Turkish authorities continue to be in talks with many countries around the world to take over Gülenist Terror Group (FETÖ) linked schools. The latest talks include discussions with Ugandan officials over transferring the management of both FETÖ-linked schools and hospitals in the country to Turkey, diplomatic sources have said.
"The Ugandan government says the transfer of the establishments should be done within legal means," Turkish Ambassador to Uganda Kerem Alp told Anadolu Agency (AA) Sunday.
"We have informed the authorities that some schools and hospitals in Uganda have links to FETÖ," he said in the capital Kampala.
Alp said he has held meetings with Ugandan President Yoweri Museveni, the attorney general and other officials about the FETÖ threat.
He hopes that the Ugandan government will cooperate on the issue so that the schools are transferred to the Turkish state-backed Maarif Foundation, a Turkish group created to manage former FETÖ-run schools and open new schools.
After the 2016 defeated coup, Turkey established the foundation to take charge of FETÖ's overseas schools. It also establishes schools and education centers abroad.
The group is behind a long-running campaign to overthrow the Turkish government through the infiltration of Turkish institutions, particularly the military, police, judiciary and academia.
FETÖ also operates many schools abroad, which work as a revenue stream for its terrorist and infiltration activities.
Meanwhile, The state-backed Maarif Foundation is currently educating 30,000 students in 35 different countries around the world.
"We provide education to around 30,000 students in 270 schools in 35 countries," said Maarif Foundation chair Birol Akgün last month.
Akgün added that they have opened 71 new schools in 16 countries, to provide schooling in strategically important areas and satisfy the education needs of the Turkish diaspora. He informed the press that since the foundation's establishment three years ago, they have established ties with 100 countries.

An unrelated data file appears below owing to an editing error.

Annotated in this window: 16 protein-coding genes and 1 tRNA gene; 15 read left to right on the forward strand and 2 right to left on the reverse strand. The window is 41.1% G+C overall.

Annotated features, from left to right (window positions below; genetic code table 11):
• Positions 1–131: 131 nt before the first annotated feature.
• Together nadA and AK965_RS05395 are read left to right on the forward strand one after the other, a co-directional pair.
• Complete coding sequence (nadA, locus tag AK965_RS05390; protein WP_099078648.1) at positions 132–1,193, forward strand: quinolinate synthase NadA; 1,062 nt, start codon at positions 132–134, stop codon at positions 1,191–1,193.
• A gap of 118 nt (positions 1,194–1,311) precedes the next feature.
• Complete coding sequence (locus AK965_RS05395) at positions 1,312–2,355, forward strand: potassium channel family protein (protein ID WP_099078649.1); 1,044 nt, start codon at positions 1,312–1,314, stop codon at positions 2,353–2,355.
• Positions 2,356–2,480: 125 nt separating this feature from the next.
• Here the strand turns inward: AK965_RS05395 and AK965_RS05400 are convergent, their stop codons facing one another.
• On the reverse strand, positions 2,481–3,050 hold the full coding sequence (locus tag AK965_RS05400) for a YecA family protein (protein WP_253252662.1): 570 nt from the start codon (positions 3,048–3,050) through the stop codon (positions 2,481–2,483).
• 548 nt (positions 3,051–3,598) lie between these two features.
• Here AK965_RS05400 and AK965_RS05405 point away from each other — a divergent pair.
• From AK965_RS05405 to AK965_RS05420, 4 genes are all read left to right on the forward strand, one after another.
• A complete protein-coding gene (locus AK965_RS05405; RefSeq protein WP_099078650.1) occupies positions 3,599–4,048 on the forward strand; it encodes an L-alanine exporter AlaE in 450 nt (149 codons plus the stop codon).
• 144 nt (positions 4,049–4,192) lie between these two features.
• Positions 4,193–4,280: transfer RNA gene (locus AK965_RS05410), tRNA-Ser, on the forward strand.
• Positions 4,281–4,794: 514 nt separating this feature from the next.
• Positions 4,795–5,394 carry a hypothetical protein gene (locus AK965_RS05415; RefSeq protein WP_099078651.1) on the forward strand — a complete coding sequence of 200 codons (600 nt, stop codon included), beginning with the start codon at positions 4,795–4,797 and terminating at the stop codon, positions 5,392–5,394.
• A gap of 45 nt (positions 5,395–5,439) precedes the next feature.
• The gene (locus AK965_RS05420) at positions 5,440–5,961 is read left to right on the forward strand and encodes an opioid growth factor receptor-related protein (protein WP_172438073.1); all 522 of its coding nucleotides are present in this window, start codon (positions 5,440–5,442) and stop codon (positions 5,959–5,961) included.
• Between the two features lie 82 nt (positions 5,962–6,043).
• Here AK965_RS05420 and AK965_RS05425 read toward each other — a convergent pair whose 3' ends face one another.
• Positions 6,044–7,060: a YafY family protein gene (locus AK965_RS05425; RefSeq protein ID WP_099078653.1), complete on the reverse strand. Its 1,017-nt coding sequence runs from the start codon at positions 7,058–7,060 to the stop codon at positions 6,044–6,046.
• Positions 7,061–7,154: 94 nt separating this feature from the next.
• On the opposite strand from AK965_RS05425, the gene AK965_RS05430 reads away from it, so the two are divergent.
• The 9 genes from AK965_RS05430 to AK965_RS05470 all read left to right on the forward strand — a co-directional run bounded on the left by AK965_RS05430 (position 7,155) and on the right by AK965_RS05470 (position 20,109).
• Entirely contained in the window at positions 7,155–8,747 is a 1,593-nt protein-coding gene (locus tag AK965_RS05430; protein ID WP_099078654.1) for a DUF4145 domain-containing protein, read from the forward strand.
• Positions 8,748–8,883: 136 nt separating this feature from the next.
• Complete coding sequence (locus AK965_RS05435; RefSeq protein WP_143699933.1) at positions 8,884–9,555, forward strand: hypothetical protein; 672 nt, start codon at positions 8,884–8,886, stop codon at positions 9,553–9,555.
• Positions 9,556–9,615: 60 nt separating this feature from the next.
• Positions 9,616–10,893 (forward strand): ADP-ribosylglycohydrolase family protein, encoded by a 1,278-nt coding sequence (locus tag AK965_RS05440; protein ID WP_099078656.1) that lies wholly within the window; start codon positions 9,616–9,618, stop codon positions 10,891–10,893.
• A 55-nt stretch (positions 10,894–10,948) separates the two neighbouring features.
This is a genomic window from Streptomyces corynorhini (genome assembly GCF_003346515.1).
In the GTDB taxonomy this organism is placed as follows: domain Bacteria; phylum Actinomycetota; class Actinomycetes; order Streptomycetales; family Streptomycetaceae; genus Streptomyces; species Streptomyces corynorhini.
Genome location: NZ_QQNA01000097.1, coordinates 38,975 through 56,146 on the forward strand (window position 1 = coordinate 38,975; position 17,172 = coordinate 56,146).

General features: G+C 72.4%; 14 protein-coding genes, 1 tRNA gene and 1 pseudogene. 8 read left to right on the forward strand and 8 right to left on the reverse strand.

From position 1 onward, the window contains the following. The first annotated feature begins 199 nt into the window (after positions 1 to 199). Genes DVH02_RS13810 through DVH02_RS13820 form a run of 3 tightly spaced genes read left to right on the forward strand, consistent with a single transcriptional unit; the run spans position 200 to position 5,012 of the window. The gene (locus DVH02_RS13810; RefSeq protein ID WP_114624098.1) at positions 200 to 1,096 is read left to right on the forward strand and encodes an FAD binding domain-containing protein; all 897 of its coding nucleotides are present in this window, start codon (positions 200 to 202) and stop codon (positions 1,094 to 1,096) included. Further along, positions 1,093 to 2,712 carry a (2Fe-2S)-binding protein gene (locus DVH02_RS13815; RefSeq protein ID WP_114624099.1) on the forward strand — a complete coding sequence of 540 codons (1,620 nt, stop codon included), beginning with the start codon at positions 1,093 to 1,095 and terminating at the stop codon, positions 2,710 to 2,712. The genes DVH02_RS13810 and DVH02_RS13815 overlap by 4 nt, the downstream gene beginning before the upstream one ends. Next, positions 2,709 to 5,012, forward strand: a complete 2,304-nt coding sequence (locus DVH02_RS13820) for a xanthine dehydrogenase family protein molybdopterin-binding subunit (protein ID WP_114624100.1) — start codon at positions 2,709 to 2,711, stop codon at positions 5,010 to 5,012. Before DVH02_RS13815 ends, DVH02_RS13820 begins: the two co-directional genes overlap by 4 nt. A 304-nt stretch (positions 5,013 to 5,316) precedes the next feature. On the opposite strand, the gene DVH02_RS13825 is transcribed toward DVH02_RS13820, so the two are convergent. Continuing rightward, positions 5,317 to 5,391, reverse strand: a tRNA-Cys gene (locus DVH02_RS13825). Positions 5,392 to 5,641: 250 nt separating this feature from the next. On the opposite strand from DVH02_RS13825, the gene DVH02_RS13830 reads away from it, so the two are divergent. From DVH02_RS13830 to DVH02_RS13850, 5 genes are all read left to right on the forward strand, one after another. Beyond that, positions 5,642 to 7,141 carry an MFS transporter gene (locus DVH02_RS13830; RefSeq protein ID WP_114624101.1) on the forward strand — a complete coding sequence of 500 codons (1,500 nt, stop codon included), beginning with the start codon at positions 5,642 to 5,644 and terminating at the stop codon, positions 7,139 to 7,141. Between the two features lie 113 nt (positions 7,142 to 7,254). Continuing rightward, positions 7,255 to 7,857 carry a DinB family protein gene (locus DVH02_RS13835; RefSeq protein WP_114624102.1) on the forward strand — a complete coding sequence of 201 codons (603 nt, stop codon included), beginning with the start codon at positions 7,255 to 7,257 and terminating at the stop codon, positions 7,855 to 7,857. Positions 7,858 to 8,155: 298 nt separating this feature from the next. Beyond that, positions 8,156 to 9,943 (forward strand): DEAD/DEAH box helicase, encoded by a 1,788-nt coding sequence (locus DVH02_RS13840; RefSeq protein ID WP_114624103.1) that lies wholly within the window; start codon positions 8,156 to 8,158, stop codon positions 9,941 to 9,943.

Further moves to eliminate FETÖ in Ethiopia
Meanwhile, Turkish Ambassador to Ethiopia Yaprak Alp has said that the efforts aimed at getting Turkish schools back from the control of those linked to the FETÖ was on the rise.
The envoy also emphasized that Turkey was against all attempts to unlawfully change elected governments, referring specifically to the June 22 coup attempt in Ethiopia.
Briefing reporters to mark the third anniversary of the July 15 failed coup attempt in Turkey, Alp said that in a significant breakthrough, a school linked to the FETÖ in Ethiopia was handed over to the Maarif Foundation last week.
"With the hard work of our missions abroad and the Maarif Foundation, we are gaining traction and are getting concrete results," said the ambassador. "For instance, as a significant breakthrough in Ethiopia, a school linked to the FETÖ was handed over to the Maarif Foundation last week in Harar," she added.
She said the school governed by the Maarif Foundation will prove beneficial for Ethiopia and the people of Harar in the eastern part of the country. She said it will also contribute to further improving relations between the peoples of Ethiopia and Turkey.
"I hope in line with our excellent cooperation and mutual understanding with Ethiopian officials, other schools linked to FETÖ will be handed over to the Maarif Foundation soon," she said.
Alp empathized with Ethiopian people, who witnessed a coup attempt on Jun 22, when a militia unit attacked the police headquarters, the president's office and the ruling party headquarters, in a bid to overthrow the government in Ethiopia's Amhara region. "Turkey is against all attempts to unlawfully change the elected governments and we stand by the Ethiopian government in the aftermath of this coup attempt," she said.